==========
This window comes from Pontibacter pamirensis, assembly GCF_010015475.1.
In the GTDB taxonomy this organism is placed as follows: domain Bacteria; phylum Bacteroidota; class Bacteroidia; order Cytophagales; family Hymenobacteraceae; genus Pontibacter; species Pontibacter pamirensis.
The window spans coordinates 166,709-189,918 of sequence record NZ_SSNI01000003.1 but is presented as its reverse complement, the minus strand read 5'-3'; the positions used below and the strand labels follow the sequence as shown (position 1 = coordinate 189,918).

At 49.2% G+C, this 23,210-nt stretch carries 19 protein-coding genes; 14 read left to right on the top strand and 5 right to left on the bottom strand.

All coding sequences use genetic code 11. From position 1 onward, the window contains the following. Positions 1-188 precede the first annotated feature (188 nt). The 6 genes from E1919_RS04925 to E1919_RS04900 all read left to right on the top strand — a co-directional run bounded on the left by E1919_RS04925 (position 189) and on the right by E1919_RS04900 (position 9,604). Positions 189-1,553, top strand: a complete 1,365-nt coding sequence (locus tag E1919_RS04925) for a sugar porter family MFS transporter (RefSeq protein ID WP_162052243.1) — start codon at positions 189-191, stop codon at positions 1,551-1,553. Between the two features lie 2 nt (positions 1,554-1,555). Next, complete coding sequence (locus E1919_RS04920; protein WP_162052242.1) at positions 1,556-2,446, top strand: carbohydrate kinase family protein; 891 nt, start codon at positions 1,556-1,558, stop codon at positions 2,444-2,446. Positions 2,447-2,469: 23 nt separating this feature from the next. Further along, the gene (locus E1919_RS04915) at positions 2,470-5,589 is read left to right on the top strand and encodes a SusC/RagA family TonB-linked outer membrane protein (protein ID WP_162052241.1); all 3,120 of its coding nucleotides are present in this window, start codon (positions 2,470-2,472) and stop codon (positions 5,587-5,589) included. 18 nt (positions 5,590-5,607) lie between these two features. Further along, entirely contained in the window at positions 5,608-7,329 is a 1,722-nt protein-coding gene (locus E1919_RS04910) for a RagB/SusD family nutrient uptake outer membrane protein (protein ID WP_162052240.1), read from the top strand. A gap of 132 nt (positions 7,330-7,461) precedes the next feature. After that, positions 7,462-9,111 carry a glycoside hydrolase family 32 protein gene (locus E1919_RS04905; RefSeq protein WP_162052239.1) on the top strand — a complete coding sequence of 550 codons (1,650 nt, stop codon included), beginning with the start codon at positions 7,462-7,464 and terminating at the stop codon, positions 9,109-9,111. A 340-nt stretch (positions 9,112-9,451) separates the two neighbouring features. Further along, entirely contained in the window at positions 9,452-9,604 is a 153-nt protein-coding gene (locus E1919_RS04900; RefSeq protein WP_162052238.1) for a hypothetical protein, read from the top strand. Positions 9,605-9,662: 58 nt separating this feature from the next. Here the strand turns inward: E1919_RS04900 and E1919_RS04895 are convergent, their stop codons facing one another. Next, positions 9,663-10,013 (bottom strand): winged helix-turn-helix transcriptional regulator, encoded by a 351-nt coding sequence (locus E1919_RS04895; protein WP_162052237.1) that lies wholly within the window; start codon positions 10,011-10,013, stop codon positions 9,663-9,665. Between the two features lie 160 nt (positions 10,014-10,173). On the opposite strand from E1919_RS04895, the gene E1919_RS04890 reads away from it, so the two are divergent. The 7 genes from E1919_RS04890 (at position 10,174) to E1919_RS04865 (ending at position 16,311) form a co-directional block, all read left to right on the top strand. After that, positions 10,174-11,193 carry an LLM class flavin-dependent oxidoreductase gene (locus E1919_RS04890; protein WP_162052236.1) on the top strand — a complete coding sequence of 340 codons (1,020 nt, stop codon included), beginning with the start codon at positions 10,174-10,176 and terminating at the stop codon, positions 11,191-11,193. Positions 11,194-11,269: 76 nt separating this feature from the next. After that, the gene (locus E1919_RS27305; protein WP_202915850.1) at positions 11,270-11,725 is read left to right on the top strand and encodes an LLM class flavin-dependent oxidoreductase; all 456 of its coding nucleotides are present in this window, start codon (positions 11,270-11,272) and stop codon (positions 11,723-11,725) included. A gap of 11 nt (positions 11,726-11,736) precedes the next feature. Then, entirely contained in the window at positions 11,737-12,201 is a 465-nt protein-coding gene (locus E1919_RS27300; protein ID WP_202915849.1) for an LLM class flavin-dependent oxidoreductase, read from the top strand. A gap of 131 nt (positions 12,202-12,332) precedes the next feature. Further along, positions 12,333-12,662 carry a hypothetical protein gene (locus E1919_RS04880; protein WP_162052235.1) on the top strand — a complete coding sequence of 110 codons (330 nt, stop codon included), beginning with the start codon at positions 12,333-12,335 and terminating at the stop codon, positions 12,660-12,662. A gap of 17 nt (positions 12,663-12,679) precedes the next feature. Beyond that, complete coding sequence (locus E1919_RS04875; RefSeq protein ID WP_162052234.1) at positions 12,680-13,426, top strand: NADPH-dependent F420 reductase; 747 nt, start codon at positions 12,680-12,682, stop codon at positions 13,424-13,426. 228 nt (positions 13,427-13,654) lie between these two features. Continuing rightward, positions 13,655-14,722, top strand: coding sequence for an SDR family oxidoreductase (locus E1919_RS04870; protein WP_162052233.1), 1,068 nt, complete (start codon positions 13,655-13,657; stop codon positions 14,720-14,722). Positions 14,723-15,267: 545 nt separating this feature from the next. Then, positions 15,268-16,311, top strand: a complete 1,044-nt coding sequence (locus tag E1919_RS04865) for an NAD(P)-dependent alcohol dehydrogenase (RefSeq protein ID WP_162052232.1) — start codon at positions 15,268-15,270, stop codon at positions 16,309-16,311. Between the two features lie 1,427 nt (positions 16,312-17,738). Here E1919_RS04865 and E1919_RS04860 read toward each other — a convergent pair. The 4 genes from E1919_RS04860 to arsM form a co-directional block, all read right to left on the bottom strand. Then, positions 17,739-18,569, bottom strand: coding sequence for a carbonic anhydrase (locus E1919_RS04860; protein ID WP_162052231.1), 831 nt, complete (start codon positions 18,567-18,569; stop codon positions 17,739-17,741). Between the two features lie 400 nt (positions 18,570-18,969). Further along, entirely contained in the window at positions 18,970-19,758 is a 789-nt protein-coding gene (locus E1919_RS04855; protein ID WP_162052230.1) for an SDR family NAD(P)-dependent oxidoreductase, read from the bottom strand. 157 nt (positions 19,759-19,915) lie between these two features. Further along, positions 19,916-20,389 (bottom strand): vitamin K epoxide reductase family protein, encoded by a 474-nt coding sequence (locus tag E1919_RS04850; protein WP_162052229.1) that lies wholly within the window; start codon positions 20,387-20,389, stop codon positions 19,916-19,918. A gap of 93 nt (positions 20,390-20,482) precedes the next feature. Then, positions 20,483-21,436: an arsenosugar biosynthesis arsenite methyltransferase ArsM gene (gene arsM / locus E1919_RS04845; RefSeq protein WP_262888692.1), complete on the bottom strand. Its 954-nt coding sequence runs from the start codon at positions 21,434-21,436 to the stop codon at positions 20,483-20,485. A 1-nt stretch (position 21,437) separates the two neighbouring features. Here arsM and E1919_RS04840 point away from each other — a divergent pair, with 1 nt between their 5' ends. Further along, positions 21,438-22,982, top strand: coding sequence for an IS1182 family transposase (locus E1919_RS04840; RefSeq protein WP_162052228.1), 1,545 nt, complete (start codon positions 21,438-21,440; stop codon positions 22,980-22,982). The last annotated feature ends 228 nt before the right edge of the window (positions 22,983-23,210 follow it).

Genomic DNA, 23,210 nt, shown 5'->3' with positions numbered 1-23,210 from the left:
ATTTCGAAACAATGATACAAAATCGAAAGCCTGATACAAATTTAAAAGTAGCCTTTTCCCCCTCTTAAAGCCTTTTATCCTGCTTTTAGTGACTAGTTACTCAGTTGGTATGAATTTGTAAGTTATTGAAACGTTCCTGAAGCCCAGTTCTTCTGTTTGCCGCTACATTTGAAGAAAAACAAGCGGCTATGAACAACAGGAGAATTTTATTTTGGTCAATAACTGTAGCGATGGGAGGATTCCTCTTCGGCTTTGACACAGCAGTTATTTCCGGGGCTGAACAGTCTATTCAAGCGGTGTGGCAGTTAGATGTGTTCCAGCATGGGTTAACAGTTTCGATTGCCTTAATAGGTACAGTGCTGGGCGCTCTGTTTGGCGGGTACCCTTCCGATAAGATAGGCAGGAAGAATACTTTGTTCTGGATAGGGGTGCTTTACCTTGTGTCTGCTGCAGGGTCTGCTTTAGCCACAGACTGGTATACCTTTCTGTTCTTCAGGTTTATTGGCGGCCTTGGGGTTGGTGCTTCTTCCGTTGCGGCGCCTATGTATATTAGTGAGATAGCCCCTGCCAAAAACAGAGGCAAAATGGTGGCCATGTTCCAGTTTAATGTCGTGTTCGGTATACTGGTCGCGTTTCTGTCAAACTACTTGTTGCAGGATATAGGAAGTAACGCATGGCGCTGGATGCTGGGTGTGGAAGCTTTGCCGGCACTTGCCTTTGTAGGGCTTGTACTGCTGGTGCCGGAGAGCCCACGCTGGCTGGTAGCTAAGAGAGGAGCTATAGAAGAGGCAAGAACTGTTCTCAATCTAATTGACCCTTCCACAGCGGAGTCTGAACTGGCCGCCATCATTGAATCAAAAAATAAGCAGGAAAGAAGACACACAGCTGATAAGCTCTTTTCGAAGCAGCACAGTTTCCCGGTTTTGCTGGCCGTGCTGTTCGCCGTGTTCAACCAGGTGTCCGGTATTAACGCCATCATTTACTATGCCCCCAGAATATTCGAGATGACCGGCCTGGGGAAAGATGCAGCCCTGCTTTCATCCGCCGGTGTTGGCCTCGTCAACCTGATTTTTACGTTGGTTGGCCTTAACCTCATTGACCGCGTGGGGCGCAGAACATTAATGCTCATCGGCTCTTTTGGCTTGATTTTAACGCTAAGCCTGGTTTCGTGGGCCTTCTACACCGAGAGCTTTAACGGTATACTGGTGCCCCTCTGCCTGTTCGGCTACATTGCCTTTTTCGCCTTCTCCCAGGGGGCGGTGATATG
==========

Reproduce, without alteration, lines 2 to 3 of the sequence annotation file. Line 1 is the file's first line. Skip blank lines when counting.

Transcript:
In the GTDB taxonomy this organism is placed as follows: domain Bacteria; phylum Bacteroidota; class Bacteroidia; order Cytophagales; family Hymenobacteraceae; genus Pontibacter; species Pontibacter pamirensis.
The window spans coordinates 166,709-189,918 of sequence record NZ_SSNI01000003.1 but is presented as its reverse complement, the minus strand read 5'-3'; the positions used below and the strand labels follow the sequence as shown (position 1 = coordinate 189,918).